As previously noted, I took a break from the blog when we took a break from the academic part of our visit. Unfortunately, between very spotty internet in Nahariya and our hotel in Tel Aviv coupled with the need to get grades done for my class, I am only returning to my writing tonight. Rather than provide an overly long and overly boring essay, I will start with the weekend activities and begin anew with our activities and impressions on Monday, Tuesday and Wednesday.
Friday morning was dedicated to touring the Old City of Jerusalem. We started in the Jewish Quarter and made our way through the Muslim and Christian Quarters. For those of you who have never been here, the Old City is truly the crossroads of the three monotheistic religions yet all seem to be able to successfully coexist. We started in the Garden Tomb in East Jerusalem then made our way through Herod's Gate and into Muslim Quarter. After walking past store after store and vendor after vendor, we entered the Church of the Holy Sepulcher where we spent a significant time exploring this amazing structure. Once the Old City was done, we gave everyone the afternoon off to spend the rest of the day on their own. In Israel, Shabat effectively begins at 3:00 when almost every retail outlet, bank and restaurant shuts through Saturday at sundown. This was also the day we said farewell to my lovely wife Lydia who had to fly back to Washington that evening.
Saturday we got an early start when we headed south into the Judean desert to visit Masada and the Dead Sea. For those unfamiliar with the story of Masada, you might want to check out http://www.jewishvirtuallibrary.org/jsource/Judaism/masada.html where you can read the complete story. Rather than climb the snake trail up the side of the mountain, we took the tram and had an amazing visit to this truly wondrous sight. Returning from Masada, we stopped at a beach next to the Dead Sea. Located almost 1,400 feet below sea level, it is the lowest spot on earth. A number of our students took a dip in the ultra salty water and then came out to cover themselves in Dead Sea mud. The day was perfectly clear and we could see the coast of Jordan directly across the Dead Sea.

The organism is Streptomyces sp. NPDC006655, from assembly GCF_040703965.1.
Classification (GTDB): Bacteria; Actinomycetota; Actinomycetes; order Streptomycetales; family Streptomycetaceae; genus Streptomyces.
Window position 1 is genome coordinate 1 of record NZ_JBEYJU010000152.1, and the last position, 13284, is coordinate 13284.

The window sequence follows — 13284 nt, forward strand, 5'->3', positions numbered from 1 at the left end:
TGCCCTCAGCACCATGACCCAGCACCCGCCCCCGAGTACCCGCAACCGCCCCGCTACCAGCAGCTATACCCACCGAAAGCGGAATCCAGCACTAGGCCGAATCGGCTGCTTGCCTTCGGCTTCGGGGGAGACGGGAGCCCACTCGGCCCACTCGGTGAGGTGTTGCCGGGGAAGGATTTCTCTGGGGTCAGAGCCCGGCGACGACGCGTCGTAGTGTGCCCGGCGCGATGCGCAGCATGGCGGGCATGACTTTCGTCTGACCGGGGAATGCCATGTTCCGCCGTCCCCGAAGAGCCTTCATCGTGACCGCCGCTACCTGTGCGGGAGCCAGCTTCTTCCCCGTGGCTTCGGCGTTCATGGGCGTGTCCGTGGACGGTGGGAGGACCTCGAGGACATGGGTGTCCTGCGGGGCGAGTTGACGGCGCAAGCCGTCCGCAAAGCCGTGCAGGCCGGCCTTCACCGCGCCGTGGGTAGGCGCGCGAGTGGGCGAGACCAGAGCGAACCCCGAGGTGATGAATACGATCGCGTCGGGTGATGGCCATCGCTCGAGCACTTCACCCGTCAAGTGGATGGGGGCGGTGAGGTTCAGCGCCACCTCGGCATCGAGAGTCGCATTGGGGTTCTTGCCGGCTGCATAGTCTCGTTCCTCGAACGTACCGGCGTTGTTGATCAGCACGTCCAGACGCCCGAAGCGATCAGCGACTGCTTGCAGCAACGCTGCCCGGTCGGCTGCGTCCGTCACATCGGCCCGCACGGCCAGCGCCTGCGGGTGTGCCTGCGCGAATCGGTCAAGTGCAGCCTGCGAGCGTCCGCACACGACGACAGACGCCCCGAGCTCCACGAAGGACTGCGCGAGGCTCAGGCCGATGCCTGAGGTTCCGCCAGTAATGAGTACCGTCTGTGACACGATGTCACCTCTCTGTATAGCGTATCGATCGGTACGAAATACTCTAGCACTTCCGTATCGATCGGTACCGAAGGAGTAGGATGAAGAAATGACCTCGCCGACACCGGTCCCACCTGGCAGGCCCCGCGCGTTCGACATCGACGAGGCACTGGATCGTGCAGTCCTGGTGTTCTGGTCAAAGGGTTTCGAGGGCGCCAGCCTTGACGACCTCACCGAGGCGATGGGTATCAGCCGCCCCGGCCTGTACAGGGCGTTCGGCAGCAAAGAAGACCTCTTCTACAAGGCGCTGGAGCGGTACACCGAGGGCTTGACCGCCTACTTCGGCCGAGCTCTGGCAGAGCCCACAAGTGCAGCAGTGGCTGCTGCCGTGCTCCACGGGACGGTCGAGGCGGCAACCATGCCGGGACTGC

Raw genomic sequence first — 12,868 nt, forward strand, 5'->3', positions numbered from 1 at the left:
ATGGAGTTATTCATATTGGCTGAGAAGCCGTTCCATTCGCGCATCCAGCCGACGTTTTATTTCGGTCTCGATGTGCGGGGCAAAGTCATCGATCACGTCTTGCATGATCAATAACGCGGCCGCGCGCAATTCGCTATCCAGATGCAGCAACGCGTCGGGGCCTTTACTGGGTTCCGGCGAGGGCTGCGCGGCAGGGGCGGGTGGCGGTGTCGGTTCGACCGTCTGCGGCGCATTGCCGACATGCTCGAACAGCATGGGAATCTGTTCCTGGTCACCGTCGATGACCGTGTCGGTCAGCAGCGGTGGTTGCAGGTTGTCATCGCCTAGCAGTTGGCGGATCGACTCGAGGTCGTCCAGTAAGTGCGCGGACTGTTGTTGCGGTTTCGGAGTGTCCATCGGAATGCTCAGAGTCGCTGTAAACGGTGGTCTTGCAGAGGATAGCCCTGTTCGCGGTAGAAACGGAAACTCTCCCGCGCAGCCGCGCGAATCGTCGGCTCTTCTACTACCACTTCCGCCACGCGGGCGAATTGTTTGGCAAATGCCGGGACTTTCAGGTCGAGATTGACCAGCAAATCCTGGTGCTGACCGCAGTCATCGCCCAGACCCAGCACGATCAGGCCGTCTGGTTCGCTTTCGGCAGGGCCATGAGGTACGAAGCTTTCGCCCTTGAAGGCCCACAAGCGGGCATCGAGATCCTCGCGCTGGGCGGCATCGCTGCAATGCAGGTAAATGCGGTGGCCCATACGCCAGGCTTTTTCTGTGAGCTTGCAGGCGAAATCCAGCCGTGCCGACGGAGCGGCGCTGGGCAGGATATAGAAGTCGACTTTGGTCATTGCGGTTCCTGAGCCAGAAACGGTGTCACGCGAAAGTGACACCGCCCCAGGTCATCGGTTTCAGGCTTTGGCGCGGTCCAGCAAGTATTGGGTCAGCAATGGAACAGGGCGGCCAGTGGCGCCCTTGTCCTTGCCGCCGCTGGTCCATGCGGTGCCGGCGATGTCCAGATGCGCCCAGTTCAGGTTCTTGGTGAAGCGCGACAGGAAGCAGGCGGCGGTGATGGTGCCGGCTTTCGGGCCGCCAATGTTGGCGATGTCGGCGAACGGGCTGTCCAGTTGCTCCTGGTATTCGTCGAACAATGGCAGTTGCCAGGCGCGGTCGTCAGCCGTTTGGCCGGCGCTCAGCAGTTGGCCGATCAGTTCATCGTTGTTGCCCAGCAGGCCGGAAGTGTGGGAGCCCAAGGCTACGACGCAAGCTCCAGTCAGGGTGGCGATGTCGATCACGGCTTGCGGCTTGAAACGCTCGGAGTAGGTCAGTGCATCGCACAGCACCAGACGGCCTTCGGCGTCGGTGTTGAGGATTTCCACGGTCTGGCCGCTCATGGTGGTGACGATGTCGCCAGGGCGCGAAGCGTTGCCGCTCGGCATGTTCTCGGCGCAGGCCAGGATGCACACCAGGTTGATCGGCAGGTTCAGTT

Sunday was a day of transition. We checked out of our hotel to head north but first, we were able to get into the tunnels beneath the Western Wall. Our guide gave us a wonderful introduction to the tunnels and pulled together for us how the Old City has evolved since the time of Herod. We said farewell to Jerusalem and drove north to the north coastal site of Casearea. These old Roman ruins date back to the time of (you guessed it) Herod who found it a convenient port to resupply his efforts to build his little empire. There are a number of lovely little seaside restaurants, art galleries and other vendors. After our visit to Casearea, we drove through Haifa and stopped in Akko for an all too brief visit to this amazing underground city. By all indications, Akko is one of the oldest continuously occupied cities in the world dating back to the time of ancient Egypt and the Pharaohs. Departing Akko after dark, we drove another 45 minutes or so until we arrived at our final destination for the day, Nahariya, a beautiful coastal resort just 10 kilometers (6 miles) from the border with Lebanon. Just a side note, the hotel was hosting a convention of police officers from across Israel and everyone of them was packing heat.